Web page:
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Speaker Nancy Pelosi of California on Thursday said she would not agree to stand-alone aid package for airlines unless the Trump administration committed to a broader pandemic relief plan to help struggling Americans, declaring that “there is no stand-alone bill without a bigger bill.”
Her comments cast doubt on the prospects for a compromise just hours after President Trump had given an upbeat assessment, saying in an interview that he had reconsidered his decision to pull the plug on bipartisan negotiations on a stimulus plan until after the election.
“I shut down talks two days ago because they weren’t working out,” Mr. Trump said during a wide-ranging interview on Fox Business. “Now they’re starting to work out.”
The prospect of a deal remained remote, given the steep political obstacles that have hampered agreement for months. Still, Ms. Pelosi and Steven Mnuchin, the Treasury secretary, have continued to talk privately about a potential aid measure for airlines to prevent tens of thousands of workers from being furloughed or laid off, and were scheduled to do so again later Thursday.
Mr. Trump said the discussions had also touched on the possibility of another round of $1,200 stimulus checks. “We’re talking about airlines and we’re talking about a bigger deal than airlines,” he said.
Ms. Pelosi told reporters on Capitol Hill that she had made it clear to Mr. Mnuchin on Wednesday evening that her willingness to consider an airline rescue measure was contingent on the administration’s agreement to a broader stimulus plan.
“We’re happy to review what that stand-alone bill would look like, as part of a bigger bill, if there’s a bigger bill,” she said. “We’re at the table — we want to continue the conversation.”
The election was making it more difficult to strike a deal, Senator Mitch McConnell, Republican of Kentucky and the majority leader, told reporters on Thursday in Hebron, Ky., but he added, “I think we ought to continue to talk and try to get an outcome.”
“We do agree that another rescue package is needed,” he said of Republicans and Democrats. “We have vast differences about how much we should spend.”
Republicans blocked a Democratic proposal for airline aid on Friday, calling it partisan and too expensive. A similar Republican bill in the Senate would repurpose unspent funds from the $2.2 trillion stimulus law enacted last spring, a move that many Democrats have opposed.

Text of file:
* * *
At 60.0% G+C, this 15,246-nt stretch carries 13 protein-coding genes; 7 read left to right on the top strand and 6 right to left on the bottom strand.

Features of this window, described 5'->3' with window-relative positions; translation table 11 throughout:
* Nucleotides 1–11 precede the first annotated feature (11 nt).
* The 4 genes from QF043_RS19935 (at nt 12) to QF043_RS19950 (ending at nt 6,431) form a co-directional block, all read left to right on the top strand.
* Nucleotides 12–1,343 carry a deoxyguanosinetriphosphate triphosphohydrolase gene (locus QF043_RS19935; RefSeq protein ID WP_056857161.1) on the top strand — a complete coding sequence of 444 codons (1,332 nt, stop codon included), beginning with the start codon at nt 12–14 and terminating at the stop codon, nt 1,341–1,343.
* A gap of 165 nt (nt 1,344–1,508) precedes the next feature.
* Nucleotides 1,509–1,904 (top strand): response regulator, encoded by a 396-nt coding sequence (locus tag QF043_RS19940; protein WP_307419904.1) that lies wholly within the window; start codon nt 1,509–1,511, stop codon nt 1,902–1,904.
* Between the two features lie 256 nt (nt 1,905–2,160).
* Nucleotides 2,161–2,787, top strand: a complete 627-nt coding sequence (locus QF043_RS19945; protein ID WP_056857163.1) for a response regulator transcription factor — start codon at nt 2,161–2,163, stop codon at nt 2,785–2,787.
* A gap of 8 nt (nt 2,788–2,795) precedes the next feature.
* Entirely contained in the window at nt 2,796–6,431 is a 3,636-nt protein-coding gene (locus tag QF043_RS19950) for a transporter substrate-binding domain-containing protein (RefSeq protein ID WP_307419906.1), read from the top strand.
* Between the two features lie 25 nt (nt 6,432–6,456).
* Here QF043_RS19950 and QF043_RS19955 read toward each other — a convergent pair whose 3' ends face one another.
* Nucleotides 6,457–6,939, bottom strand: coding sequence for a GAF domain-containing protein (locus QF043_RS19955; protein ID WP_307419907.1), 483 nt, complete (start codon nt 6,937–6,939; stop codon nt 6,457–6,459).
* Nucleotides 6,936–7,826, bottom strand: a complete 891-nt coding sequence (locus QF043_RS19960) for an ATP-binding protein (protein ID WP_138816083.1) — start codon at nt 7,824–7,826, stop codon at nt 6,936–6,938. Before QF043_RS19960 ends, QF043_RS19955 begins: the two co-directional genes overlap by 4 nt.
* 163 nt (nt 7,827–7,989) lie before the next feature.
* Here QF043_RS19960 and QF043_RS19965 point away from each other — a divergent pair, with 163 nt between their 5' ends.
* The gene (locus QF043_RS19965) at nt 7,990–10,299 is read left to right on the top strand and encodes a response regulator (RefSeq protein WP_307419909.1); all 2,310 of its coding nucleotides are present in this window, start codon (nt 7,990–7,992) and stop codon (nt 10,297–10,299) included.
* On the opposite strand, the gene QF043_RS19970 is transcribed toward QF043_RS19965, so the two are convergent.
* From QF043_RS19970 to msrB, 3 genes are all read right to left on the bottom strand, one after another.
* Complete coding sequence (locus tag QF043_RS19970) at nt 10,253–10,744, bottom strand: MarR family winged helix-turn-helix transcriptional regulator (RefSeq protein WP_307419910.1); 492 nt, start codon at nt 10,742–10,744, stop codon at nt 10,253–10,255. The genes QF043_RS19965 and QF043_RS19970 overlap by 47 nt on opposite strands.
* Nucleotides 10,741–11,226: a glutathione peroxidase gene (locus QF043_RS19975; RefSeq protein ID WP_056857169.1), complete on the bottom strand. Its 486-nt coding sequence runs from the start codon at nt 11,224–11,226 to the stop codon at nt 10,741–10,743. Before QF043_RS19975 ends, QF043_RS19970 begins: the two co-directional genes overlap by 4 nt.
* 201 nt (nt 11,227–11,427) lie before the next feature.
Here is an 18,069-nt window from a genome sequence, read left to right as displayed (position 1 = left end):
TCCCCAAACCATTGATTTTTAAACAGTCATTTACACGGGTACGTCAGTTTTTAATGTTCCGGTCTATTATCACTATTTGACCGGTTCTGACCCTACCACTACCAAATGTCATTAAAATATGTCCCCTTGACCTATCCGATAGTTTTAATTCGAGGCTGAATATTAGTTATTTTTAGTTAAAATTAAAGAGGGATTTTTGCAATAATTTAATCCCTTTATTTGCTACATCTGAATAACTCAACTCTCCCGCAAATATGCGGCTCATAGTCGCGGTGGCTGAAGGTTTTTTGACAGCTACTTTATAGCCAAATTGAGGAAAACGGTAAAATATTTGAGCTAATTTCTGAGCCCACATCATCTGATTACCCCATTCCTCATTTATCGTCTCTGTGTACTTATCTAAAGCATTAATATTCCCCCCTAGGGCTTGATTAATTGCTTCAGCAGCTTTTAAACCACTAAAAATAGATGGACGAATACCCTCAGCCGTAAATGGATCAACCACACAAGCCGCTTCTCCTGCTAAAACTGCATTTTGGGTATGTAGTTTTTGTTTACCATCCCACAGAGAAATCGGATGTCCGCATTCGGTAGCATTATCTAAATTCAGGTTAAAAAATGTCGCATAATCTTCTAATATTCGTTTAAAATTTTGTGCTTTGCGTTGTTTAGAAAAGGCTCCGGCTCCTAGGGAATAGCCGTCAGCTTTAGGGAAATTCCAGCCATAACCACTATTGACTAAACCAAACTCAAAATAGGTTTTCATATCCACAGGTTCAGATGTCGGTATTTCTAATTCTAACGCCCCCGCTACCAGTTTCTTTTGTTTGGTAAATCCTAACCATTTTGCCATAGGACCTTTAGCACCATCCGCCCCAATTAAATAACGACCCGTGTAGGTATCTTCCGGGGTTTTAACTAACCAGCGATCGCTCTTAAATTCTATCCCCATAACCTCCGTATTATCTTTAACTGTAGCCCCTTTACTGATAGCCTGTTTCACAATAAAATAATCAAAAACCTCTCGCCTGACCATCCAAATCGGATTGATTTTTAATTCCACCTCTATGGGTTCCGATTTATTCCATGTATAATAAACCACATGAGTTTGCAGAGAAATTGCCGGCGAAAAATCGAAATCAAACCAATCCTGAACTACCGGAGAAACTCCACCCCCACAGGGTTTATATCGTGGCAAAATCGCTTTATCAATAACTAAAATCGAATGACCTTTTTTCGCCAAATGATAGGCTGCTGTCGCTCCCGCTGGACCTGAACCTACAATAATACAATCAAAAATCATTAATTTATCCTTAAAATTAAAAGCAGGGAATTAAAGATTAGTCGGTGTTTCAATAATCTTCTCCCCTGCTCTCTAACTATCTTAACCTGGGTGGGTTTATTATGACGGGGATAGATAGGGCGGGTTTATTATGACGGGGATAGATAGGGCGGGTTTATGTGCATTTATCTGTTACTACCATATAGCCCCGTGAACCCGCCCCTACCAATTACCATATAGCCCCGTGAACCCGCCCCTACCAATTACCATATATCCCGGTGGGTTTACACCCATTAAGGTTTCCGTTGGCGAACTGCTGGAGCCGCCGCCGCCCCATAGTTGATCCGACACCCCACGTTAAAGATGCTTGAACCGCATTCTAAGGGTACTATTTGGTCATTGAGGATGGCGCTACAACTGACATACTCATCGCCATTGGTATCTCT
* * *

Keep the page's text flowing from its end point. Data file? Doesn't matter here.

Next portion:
Still, Mr. Trump appeared to be hoping anew for some kind of deal before Election Day, after his move to publicly scuttle the stimulus discussions prompted alarm among Republicans that voters would blame them for the collapse of the effort.
The federal budget deficit was $3.1 trillion for the 2020 fiscal year, the Congressional Budget Office estimated on Thursday. The deficit is a record for the United States in terms of total dollars and is a direct result of the federal response to the coronavirus pandemic.
Driving the spike in borrowing were a drop in tax revenues as the economy contracted this spring amid the pandemic recession and a surge in government spending to reinvigorate growth, including enhanced benefits for unemployed workers and widespread aid to large and small businesses.
Federal spending from April through the end of September was $4.2 trillion, nearly double the same period in 2019, the budget office reported. Individual and corporate income tax receipts fell by $191 billion, or about 17 percent, in April through September, compared with the year before.
The 2020 fiscal year concluded at the end of September. The official budget deficit figures will be released by the Treasury Department later this month. The budget office estimates are based on daily figures released by the department.
Target and Ford Motor on Thursday said they would allow employees to continue to work from home through June 2021, as coronavirus cases continue to climb in the United States and companies struggle to figure out how to arrange offices in a way that keeps workers socially distanced and safe.
Target’s decision, announced in a letter to staff, applies just to employees at its headquarters, in Minneapolis. The company said that a small number of employees who rely on the headquarter facilities would continue to work on-site. The retailer also said it was using this time as an opportunity to reimagine the role of its office in a post-pandemic era.
“As we look to the future, our headquarters environment will include a hybrid model of remote and on-site work,” Target wrote in the letter. “This will allow for the flexibility many of you have come to value, while also providing opportunity for the in-person connection and collaboration that’s central to our team and culture.”
Ford also said its decision would apply to its roughly 32,000 employees in North America who are already working remotely.
The announcements by Ford and Target come after several other companies, including Google, Uber and Slack, have decided that employees need not return to the office until at least next summer.